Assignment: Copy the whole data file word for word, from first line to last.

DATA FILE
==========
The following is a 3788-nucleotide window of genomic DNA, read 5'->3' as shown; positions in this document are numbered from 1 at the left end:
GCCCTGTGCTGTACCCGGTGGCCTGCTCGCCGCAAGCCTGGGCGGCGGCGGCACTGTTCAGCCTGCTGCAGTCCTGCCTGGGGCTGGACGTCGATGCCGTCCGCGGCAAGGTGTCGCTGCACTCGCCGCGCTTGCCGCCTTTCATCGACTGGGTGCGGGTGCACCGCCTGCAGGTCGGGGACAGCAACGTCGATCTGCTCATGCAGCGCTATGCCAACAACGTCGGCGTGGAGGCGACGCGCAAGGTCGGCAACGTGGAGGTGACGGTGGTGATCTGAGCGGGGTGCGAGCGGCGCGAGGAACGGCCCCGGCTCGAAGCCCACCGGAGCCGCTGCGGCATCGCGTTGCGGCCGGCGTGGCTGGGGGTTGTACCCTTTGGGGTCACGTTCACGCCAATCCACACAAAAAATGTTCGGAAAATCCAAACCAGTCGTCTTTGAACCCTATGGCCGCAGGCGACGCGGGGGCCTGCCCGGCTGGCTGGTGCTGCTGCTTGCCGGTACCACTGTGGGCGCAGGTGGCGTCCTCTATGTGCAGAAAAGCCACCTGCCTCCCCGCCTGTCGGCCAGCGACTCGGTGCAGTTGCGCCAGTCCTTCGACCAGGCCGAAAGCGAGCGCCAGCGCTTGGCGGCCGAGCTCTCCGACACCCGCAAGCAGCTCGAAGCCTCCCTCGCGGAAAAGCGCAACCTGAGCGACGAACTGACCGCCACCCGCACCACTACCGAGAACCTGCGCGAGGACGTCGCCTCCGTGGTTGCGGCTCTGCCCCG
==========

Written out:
The following is a 3788-nucleotide window of genomic DNA, read 5'->3' as shown; positions in this document are numbered from 1 at the left end:
GCCCTGTGCTGTACCCGGTGGCCTGCTCGCCGCAAGCCTGGGCGGCGGCGGCACTGTTCAGCCTGCTGCAGTCCTGCCTGGGGCTGGACGTCGATGCCGTCCGCGGCAAGGTGTCGCTGCACTCGCCGCGCTTGCCGCCTTTCATCGACTGGGTGCGGGTGCACCGCCTGCAGGTCGGGGACAGCAACGTCGATCTGCTCATGCAGCGCTATGCCAACAACGTCGGCGTGGAGGCGACGCGCAAGGTCGGCAACGTGGAGGTGACGGTGGTGATCTGAGCGGGGTGCGAGCGGCGCGAGGAACGGCCCCGGCTCGAAGCCCACCGGAGCCGCTGCGGCATCGCGTTGCGGCCGGCGTGGCTGGGGGTTGTACCCTTTGGGGTCACGTTCACGCCAATCCACACAAAAAATGTTCGGAAAATCCAAACCAGTCGTCTTTGAACCCTATGGCCGCAGGCGACGCGGGGGCCTGCCCGGCTGGCTGGTGCTGCTGCTTGCCGGTACCACTGTGGGCGCAGGTGGCGTCCTCTATGTGCAGAAAAGCCACCTGCCTCCCCGCCTGTCGGCCAGCGACTCGGTGCAGTTGCGCCAGTCCTTCGACCAGGCCGAAAGCGAGCGCCAGCGCTTGGCGGCCGAGCTCTCCGACACCCGCAAGCAGCTCGAAGCCTCCCTCGCGGAAAAGCGCAACCTGAGCGACGAACTGACCGCCACCCGCACCACTACCGAGAACCTGCGCGAGGACGTCGCCTCCGTGGTTGCGGCTCTGCCCCG